by John Moss
Collieries & Mining Museums
Century Industrial History in Manchester
Green Lane, Astley, near Tyldesley, Wigan M29 7JB. Telephone:
01942 708 969.
Green was a fully operational coal mine until its closure in 1970, and
has now been fully restored as a working museum. It was not a particularly
old colliery, only opening in 1908, but during its heydays in the 1950s
there were two shafts, 14 underground levels and over 2100 employees.
But, by 1970 it had become an uneconomical pit, as demand for coal decreased
and cheaper foreign imports became available, and it was forced to cease
production. Fortunately, Lancashire County Council, urged on by several
other local leading dignitaries, saw the value of preserving this piece
of local, historical and industrial heritage, the last of many. Actually,
the area had been known for its dozens of collieries, which, over successive
post-war years been closed down and disassembled, and had Astley Green
been demolished no local mines would have existed today. It now boasts,
(sadly), the only surviving headgear and engine house in Lancashire.
It has what is reputedly Europe's largest steam winding engine, located
in a magnificent engine house - this enormous 3,300 horse power twin
tandem compound engine is well worth seeing.
There are also extensive displays of industrial mining and related artefacts.
This Colliery Museum is now maintained and run by the members of the
Red Rose Steam Society.
Astley Green is located about 10 miles west of Manchester, on the edge
of Chat Moss, an area whose flatness makes the colliery headgear a landmark
for many miles around. Drive west in the direction of Liverpool out
of Manchester and through Salford on the East Lancs Road, and you will
see the mine to your left just off the main road.
Every Sunday from 12.00noon until 5.00pm, but closed Christmas Day and
Boxing Day. It is also open on Tuesday and Thursdays from 1.30pm to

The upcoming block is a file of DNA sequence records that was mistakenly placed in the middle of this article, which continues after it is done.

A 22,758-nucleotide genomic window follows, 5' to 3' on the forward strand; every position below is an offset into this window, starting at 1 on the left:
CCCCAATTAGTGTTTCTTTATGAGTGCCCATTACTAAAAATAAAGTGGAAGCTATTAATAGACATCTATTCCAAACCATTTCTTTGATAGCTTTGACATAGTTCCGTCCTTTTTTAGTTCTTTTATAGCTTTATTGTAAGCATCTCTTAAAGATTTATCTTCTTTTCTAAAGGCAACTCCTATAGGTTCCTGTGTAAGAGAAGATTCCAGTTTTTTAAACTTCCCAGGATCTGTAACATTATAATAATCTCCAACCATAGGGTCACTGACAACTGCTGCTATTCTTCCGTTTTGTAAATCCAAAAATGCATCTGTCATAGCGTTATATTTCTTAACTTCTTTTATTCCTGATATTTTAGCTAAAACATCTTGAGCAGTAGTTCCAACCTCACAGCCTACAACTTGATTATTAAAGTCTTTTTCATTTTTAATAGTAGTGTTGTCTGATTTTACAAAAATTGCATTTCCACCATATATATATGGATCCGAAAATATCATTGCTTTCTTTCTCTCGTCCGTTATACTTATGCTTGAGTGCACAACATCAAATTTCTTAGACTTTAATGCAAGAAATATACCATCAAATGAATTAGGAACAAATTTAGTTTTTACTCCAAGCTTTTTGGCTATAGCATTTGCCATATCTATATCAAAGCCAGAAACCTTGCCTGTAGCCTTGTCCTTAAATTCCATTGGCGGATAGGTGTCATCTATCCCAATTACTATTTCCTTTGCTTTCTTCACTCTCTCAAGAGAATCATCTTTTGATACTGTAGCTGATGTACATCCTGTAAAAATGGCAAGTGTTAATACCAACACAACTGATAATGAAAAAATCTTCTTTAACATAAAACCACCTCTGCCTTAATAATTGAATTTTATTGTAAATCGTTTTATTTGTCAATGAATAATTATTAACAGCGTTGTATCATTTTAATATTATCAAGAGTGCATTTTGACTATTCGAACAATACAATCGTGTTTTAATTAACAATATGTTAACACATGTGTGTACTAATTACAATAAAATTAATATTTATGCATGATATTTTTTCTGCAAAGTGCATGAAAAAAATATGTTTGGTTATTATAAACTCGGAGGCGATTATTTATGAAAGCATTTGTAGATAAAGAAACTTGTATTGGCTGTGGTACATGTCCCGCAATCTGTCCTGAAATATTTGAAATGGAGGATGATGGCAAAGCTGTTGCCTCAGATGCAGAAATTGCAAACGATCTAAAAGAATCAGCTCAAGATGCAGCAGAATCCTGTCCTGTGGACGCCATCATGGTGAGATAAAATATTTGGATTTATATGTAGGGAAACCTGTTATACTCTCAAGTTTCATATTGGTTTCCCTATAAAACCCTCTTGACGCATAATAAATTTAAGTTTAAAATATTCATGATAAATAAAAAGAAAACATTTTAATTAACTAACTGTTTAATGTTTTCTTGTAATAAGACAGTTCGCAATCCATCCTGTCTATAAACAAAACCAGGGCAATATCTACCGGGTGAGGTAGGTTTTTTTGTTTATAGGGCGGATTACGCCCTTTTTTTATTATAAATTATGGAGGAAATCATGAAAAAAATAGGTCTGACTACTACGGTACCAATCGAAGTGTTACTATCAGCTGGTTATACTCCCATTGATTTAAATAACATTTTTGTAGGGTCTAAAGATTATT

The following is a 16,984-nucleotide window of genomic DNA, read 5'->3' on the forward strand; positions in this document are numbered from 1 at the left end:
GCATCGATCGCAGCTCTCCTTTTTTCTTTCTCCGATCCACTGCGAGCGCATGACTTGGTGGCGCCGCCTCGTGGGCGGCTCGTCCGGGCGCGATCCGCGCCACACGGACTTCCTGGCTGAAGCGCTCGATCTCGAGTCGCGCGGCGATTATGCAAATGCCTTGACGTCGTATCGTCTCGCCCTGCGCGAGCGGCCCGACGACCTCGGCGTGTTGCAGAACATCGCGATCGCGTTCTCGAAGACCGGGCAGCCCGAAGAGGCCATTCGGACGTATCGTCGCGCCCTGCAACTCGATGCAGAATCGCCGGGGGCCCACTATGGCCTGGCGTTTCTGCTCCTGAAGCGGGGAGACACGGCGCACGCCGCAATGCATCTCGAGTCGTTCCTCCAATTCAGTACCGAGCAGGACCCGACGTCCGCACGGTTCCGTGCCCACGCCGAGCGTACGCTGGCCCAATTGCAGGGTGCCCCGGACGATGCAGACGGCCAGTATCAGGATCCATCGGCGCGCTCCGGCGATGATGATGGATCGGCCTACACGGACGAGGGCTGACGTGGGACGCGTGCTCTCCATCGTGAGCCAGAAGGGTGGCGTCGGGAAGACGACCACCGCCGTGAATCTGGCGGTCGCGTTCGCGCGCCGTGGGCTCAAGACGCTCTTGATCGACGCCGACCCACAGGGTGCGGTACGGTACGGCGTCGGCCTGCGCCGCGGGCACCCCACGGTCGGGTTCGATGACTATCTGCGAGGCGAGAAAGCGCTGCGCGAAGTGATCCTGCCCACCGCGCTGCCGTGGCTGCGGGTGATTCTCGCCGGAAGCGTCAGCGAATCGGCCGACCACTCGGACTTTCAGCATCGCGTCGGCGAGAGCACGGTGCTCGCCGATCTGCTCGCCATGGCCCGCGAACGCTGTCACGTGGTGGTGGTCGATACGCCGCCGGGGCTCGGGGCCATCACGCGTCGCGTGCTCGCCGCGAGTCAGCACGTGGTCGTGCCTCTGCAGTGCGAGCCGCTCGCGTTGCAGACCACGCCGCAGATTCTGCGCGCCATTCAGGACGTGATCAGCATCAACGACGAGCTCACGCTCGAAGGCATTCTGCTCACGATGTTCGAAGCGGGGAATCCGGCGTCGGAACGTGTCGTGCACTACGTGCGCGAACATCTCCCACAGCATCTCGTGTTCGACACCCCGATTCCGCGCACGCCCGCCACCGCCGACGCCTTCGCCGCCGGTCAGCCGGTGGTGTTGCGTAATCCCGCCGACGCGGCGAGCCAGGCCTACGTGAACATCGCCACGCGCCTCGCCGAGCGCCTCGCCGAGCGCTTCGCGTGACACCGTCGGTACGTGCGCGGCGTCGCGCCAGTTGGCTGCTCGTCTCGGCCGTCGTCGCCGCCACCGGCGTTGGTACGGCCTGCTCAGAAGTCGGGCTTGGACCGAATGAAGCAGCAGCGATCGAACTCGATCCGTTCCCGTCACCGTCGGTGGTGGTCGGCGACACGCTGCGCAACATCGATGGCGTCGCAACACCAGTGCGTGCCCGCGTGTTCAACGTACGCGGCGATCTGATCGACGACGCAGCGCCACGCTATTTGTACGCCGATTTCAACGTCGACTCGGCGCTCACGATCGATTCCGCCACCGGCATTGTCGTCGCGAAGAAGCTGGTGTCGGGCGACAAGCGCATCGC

5.00pm. School parties and groups may visit at other times by prior
arrangement. Please check times before setting off - times may change.
Former Lancashire Mining Museum, Buile Hill, Salford
Hill Park , Eccles Old Road, Salford M6 8GL.
Tel: 0161 736 1832.
Fax: 0161 745 9490
in this listed Georgian building designed by Sir Charles Barry, the
architect of the Houses of Parliament and the City
Art Gallery in Manchester, the museum consists of two reproduction
coal mines, a gallery to illustrate the history and development of coal
mining in Lancashire and exhibitions of mining art. Admission is free.
Buile Hil and its
Built between 1825 and 1827 to designs by Charles Barry, Buile Hill
is his only known villa-house in the neo-classical style. Its most distinctive
feature is arguably the covered carriage porch (known as a port-cochère).
Later additions to the building were made by Edward Walters, architect
of the Free Trade Hall, Manchester.
The house has had many locally distinguished occupants, including, from
1825-1840, Sir Thomas Potter, first Mayor of Manchester, John Potter,
his son and MP for Manchester, and John Marsland Bennett, Mayor of Manchester.
Salford Corporation purchased the house and 80 acres of adjoining parkland
in 1902 for the sum of £23,000, and it was opened as a Natural
History Museum in 1906, and still survived as a Science Museum into
In 1959, in collaboration with the National Coal Board, the building
was excavated and the Buile Hill No.1 Pit was constructed in the basement.
Later, in the 1930s a drift pit was constructed on the ground floor.
Extensive dry rot forced its closure in the early 1970s and after complete
restoration it was not fully reopened to the public until 1979.
Financial problems and successive Local Authority cutbacks and lack
of funding eventually closed this fine museum - and it is currently
rumoured to be redeveloped as a hotel or executive apartments. (Accountants
win - we lose!!) Latest
information is that the house at Buile Hill has now been sold for around
£250,000 for some form of private redevelopment, possibly a hotel
- Books about Manchester
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